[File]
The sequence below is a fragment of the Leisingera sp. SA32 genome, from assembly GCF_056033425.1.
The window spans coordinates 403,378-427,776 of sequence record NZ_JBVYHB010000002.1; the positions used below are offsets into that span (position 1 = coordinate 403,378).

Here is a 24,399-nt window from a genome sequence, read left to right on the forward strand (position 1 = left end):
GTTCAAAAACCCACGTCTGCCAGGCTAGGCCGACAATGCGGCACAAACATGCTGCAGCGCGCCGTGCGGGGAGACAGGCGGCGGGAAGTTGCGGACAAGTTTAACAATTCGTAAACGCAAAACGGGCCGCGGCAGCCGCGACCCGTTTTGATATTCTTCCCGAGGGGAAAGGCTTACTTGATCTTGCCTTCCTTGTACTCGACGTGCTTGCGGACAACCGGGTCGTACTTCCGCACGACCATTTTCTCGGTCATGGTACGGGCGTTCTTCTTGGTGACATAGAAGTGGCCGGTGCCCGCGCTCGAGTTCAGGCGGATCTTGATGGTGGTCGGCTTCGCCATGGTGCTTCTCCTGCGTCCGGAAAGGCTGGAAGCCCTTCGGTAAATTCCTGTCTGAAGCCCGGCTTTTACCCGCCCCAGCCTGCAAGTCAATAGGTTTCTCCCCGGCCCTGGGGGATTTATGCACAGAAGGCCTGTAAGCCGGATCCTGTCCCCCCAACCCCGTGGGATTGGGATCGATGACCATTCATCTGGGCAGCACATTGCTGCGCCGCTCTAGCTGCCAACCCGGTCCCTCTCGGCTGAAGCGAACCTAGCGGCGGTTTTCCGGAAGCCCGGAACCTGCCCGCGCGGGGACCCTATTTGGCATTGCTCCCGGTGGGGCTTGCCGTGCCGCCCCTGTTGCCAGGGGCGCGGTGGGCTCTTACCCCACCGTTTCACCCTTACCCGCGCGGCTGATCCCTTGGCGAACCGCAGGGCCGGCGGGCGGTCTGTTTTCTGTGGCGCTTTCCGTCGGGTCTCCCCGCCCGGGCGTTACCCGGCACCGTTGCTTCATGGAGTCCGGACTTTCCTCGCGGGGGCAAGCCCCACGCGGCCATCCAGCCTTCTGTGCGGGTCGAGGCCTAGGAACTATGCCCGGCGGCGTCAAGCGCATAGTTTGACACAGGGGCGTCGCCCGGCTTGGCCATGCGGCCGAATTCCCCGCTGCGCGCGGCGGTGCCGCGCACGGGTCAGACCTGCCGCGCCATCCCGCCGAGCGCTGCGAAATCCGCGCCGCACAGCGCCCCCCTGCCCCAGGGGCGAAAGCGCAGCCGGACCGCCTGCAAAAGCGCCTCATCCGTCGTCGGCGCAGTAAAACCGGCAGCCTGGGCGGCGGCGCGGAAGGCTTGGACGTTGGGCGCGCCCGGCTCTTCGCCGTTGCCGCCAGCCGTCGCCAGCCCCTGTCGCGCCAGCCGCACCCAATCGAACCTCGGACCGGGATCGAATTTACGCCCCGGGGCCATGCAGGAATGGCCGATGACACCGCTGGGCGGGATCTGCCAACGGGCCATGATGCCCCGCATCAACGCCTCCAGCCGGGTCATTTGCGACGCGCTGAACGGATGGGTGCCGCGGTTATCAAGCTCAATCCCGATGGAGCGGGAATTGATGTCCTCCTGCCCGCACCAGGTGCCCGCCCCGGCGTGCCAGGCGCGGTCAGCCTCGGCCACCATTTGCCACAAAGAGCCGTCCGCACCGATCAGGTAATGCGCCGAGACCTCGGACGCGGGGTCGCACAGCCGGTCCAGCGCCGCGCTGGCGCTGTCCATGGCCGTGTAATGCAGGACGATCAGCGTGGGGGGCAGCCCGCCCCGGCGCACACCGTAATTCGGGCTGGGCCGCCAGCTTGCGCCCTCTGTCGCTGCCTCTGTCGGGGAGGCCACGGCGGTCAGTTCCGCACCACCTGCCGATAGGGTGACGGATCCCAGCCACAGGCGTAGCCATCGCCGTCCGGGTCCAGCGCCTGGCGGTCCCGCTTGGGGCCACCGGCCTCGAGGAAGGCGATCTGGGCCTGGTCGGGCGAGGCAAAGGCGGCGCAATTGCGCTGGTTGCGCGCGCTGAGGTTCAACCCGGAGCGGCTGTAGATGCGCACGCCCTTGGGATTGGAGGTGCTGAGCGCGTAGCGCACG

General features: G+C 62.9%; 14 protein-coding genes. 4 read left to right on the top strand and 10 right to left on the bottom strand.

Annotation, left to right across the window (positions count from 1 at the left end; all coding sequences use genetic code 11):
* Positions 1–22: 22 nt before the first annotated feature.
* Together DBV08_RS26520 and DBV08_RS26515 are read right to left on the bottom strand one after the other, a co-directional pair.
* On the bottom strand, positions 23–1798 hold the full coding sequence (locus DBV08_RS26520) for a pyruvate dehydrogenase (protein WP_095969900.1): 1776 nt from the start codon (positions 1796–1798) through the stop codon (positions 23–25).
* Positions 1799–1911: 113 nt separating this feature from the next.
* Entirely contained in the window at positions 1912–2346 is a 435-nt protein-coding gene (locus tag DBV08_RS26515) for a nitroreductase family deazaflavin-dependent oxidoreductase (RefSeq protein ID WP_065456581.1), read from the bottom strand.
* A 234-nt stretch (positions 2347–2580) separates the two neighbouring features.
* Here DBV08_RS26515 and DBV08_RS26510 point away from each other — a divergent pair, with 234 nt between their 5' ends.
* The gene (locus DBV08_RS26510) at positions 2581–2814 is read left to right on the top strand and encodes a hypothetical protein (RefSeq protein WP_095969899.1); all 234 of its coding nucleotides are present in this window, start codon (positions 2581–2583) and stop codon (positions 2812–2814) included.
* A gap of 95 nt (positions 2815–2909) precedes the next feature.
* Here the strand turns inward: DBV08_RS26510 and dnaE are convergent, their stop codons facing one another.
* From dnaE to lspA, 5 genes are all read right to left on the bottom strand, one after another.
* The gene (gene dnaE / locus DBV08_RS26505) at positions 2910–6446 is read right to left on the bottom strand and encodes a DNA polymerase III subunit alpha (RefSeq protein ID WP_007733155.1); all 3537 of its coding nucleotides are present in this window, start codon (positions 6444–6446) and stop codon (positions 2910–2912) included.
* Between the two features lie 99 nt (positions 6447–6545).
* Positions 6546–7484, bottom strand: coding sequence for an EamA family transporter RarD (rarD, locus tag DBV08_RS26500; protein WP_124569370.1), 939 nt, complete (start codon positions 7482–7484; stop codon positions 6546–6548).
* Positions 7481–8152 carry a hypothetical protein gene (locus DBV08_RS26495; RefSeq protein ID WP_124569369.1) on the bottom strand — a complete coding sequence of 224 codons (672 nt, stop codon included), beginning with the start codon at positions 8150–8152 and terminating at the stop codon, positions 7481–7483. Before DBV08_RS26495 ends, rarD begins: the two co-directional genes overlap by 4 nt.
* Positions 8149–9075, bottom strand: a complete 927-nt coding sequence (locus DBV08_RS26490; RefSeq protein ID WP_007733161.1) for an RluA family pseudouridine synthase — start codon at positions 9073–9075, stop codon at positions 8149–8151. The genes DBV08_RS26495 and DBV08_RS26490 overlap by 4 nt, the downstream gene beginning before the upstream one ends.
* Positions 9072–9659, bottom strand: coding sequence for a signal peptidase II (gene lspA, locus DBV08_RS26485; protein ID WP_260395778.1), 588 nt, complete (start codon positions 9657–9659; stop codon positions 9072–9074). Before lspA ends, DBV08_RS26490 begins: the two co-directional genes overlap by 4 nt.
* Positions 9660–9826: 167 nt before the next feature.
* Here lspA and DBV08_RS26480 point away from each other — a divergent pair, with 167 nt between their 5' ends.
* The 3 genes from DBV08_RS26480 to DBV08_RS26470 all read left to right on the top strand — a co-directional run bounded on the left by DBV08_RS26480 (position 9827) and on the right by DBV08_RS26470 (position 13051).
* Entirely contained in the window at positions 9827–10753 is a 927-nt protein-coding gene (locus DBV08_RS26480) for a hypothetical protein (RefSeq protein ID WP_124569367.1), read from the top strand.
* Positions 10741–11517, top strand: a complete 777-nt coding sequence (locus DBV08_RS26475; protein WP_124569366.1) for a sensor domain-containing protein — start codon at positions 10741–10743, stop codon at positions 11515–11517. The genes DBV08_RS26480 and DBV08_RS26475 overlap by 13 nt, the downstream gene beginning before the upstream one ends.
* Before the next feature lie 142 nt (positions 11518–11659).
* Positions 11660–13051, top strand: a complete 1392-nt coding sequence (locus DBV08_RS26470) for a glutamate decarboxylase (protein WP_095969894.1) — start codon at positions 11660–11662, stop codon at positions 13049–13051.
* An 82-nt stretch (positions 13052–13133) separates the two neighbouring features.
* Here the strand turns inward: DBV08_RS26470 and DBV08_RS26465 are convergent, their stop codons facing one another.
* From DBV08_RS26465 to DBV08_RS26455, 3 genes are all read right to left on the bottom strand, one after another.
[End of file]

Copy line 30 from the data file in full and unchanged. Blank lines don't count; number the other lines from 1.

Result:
* Positions 11660–13051, top strand: a complete 1392-nt coding sequence (locus DBV08_RS26470) for a glutamate decarboxylase (protein WP_095969894.1) — start codon at positions 11660–11662, stop codon at positions 13049–13051.